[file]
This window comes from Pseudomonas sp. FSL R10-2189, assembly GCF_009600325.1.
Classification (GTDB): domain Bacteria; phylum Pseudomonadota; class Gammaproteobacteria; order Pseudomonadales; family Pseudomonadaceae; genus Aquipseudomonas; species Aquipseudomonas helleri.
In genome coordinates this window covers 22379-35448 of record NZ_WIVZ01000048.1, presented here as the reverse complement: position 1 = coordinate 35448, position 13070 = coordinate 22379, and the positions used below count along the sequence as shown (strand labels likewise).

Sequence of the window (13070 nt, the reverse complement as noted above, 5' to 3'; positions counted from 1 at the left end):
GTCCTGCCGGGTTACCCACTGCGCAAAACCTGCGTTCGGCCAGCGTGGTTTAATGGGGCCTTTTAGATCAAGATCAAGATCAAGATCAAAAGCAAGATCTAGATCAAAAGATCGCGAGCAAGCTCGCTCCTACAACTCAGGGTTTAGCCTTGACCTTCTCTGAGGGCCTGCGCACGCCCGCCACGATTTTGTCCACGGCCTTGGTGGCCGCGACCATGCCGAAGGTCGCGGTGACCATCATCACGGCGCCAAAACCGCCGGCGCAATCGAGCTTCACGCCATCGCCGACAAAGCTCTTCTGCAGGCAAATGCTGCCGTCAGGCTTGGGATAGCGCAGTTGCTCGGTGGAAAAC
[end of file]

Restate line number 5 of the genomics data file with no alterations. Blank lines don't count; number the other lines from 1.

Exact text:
GTCCTGCCGGGTTACCCACTGCGCAAAACCTGCGTTCGGCCAGCGTGGTTTAATGGGGCCTTTTAGATCAAGATCAAGATCAAGATCAAAAGCAAGATCTAGATCAAAAGATCGCGAGCAAGCTCGCTCCTACAACTCAGGGTTTAGCCTTGACCTTCTCTGAGGGCCTGCGCACGCCCGCCACGATTTTGTCCACGGCCTTGGTGGCCGCGACCATGCCGAAGGTCGCGGTGACCATCATCACGGCGCCAAAACCGCCGGCGCAATCGAGCTTCACGCCATCGCCGACAAAGCTCTTCTGCAGGCAAATGCTGCCGTCAGGCTTGGGATAGCGCAGTTGCTCGGTGGAAAAC